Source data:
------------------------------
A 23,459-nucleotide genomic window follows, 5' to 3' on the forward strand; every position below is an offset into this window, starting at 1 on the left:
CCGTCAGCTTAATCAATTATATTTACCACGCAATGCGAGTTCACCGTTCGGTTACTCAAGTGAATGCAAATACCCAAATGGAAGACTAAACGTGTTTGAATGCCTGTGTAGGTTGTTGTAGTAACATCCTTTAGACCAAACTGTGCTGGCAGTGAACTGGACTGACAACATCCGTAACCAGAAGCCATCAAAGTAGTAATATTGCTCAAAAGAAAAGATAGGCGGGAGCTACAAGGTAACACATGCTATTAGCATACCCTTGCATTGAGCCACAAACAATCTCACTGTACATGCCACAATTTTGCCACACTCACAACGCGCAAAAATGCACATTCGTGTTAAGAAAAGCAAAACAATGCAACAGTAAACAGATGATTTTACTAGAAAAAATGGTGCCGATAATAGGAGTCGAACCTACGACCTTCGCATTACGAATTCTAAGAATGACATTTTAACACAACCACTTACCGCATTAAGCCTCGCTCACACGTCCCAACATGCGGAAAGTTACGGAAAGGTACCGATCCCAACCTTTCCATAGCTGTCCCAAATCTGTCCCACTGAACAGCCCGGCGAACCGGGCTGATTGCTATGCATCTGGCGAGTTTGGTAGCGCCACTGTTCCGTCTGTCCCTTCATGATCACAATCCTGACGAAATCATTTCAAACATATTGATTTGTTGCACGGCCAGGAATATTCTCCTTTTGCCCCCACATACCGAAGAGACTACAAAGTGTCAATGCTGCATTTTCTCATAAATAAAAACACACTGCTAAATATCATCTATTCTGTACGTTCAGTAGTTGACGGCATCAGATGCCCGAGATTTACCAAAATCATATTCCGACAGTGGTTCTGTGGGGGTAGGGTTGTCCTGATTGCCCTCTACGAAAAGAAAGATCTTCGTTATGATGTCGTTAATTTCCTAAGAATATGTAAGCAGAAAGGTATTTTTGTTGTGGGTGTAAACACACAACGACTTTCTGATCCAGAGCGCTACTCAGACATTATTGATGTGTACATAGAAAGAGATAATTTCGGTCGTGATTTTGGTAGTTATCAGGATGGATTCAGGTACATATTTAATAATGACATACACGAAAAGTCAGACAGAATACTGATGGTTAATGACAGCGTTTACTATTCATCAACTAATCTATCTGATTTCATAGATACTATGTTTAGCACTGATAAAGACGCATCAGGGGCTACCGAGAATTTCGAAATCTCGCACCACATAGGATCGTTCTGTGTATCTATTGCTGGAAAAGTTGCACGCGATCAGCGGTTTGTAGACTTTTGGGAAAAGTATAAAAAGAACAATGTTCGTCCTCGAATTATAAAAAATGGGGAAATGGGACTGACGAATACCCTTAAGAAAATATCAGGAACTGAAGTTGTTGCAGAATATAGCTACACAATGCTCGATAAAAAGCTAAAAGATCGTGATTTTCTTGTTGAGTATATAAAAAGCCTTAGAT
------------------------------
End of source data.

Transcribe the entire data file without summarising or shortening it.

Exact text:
A 23,459-nucleotide genomic window follows, 5' to 3' on the forward strand; every position below is an offset into this window, starting at 1 on the left:
CCGTCAGCTTAATCAATTATATTTACCACGCAATGCGAGTTCACCGTTCGGTTACTCAAGTGAATGCAAATACCCAAATGGAAGACTAAACGTGTTTGAATGCCTGTGTAGGTTGTTGTAGTAACATCCTTTAGACCAAACTGTGCTGGCAGTGAACTGGACTGACAACATCCGTAACCAGAAGCCATCAAAGTAGTAATATTGCTCAAAAGAAAAGATAGGCGGGAGCTACAAGGTAACACATGCTATTAGCATACCCTTGCATTGAGCCACAAACAATCTCACTGTACATGCCACAATTTTGCCACACTCACAACGCGCAAAAATGCACATTCGTGTTAAGAAAAGCAAAACAATGCAACAGTAAACAGATGATTTTACTAGAAAAAATGGTGCCGATAATAGGAGTCGAACCTACGACCTTCGCATTACGAATTCTAAGAATGACATTTTAACACAACCACTTACCGCATTAAGCCTCGCTCACACGTCCCAACATGCGGAAAGTTACGGAAAGGTACCGATCCCAACCTTTCCATAGCTGTCCCAAATCTGTCCCACTGAACAGCCCGGCGAACCGGGCTGATTGCTATGCATCTGGCGAGTTTGGTAGCGCCACTGTTCCGTCTGTCCCTTCATGATCACAATCCTGACGAAATCATTTCAAACATATTGATTTGTTGCACGGCCAGGAATATTCTCCTTTTGCCCCCACATACCGAAGAGACTACAAAGTGTCAATGCTGCATTTTCTCATAAATAAAAACACACTGCTAAATATCATCTATTCTGTACGTTCAGTAGTTGACGGCATCAGATGCCCGAGATTTACCAAAATCATATTCCGACAGTGGTTCTGTGGGGGTAGGGTTGTCCTGATTGCCCTCTACGAAAAGAAAGATCTTCGTTATGATGTCGTTAATTTCCTAAGAATATGTAAGCAGAAAGGTATTTTTGTTGTGGGTGTAAACACACAACGACTTTCTGATCCAGAGCGCTACTCAGACATTATTGATGTGTACATAGAAAGAGATAATTTCGGTCGTGATTTTGGTAGTTATCAGGATGGATTCAGGTACATATTTAATAATGACATACACGAAAAGTCAGACAGAATACTGATGGTTAATGACAGCGTTTACTATTCATCAACTAATCTATCTGATTTCATAGATACTATGTTTAGCACTGATAAAGACGCATCAGGGGCTACCGAGAATTTCGAAATCTCGCACCACATAGGATCGTTCTGTGTATCTATTGCTGGAAAAGTTGCACGCGATCAGCGGTTTGTAGACTTTTGGGAAAAGTATAAAAAGAACAATGTTCGTCCTCGAATTATAAAAAATGGGGAAATGGGACTGACGAATACCCTTAAGAAAATATCAGGAACTGAAGTTGTTGCAGAATATAGCTACACAATGCTCGATAAAAAGCTAAAAGATCGTGATTTTCTTGTTGAGTATATAAAAAGCCTTAGAT